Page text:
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J Immunol. 2008 Apr 1;180(7):5067-74.

High mobility group box 1 protein binding to lipopolysaccharide facilitates transfer of lipopolysaccharide to CD14 and enhances lipopolysaccharide-mediated TNF-alpha production in human monocytes.

Author information

1
Department of Microbiology, Brain Korea 21 Project for Medical Science, National Core Research Center for Nanomedical Technology, Yonsei University College of Medicine, Seoul, Republic of Korea.

Abstract

LPS-binding protein (LBP) is a central mediator that transfers LPS to CD14 to initiate TLR4-mediated proinflammatory response. However, a possibility of another LPS transfer molecule has been suggested because LBP-deficient mice showed almost normal inflammatory response after LPS injection. In this study, we describe the novel finding that high mobility group box 1 protein (HMGB1) recently identified as a mediator of sepsis has a function of LPS transfer for a proinflammatory response. We used ELISA and surface plasmon resonance to show that HMGB1 binds LPS in a concentration-dependent manner and that the binding is stronger to lipid A moiety than to the polysaccharide moiety of LPS. This binding was inhibited by LBP and polymyxin B. Using native PAGE and fluorescence-based LPS transfer analyses, we show that HMGB1 can catalytically disaggregate and transfer LPS to both soluble CD14 protein and to human PBMCs in a dose-dependent manner. However, this effect was dramatically reduced to the baseline level when HMGB1 was heat inactivated. Furthermore, a mixture of HMGB1 and LPS treatment results in a higher increase in TNF-alpha production in human PBMCs and peripheral blood monocytes than LPS or HMGB1 treatment alone or their summation. Thus, we propose that HMGB1 plays an important role in Gram-negative sepsis by catalyzing movement of LPS monomers from LPS aggregates to CD14 to initiate a TLR4-mediated proinflammatory response.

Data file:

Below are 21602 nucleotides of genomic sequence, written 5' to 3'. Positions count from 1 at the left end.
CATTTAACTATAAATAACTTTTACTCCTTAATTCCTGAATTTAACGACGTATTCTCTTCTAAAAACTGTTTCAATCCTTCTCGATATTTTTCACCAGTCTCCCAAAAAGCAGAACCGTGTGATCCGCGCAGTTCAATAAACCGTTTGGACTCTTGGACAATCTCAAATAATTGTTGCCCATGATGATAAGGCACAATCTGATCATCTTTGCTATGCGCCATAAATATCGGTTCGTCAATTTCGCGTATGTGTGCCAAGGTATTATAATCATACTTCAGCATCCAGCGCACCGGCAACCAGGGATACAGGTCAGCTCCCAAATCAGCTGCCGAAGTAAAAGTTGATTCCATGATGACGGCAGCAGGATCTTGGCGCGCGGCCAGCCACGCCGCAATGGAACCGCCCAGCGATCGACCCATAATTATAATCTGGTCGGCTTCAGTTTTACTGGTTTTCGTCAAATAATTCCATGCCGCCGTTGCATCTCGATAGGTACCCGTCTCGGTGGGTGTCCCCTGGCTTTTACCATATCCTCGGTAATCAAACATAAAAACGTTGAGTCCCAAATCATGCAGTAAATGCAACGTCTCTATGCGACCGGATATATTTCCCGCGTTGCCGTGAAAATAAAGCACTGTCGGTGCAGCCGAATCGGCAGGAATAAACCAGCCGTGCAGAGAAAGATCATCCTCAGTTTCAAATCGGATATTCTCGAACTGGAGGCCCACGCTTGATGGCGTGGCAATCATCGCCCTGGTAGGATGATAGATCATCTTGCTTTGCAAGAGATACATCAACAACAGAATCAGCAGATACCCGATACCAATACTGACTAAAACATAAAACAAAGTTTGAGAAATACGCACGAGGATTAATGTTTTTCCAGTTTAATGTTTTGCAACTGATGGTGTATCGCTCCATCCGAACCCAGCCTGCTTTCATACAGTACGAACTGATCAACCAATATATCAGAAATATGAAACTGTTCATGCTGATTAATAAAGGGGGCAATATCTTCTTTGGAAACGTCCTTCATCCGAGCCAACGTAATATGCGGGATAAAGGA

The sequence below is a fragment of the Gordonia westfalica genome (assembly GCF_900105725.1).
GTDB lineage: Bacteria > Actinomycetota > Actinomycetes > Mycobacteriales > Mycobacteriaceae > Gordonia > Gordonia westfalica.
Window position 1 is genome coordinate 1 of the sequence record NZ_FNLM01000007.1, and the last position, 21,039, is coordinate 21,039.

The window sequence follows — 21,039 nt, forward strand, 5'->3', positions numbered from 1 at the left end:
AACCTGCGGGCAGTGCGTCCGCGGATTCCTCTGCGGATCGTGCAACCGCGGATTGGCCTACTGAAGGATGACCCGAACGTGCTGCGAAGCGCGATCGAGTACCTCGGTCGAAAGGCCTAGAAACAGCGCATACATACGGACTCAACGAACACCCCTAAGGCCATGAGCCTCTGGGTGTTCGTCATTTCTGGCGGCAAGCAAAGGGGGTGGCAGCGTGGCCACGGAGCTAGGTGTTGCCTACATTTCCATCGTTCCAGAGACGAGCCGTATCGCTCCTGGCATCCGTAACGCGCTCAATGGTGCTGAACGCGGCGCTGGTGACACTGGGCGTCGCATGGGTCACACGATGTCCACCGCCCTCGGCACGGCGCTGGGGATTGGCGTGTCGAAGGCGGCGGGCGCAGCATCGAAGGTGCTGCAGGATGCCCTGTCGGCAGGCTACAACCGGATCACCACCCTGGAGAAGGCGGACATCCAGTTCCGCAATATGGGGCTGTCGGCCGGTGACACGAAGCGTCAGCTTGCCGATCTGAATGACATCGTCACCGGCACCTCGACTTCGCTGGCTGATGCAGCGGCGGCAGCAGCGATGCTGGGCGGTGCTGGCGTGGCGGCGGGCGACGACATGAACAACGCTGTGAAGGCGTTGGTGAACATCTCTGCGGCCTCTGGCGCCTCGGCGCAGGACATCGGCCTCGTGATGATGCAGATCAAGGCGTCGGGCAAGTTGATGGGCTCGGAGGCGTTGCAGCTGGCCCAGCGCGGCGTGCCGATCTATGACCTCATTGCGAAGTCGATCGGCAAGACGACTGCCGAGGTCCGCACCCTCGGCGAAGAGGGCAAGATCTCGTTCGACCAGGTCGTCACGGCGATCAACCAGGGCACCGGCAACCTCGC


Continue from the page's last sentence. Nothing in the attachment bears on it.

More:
PMID:
18354232
DOI:
10.4049/jimmunol.180.7.5067
[Indexed for MEDLINE]
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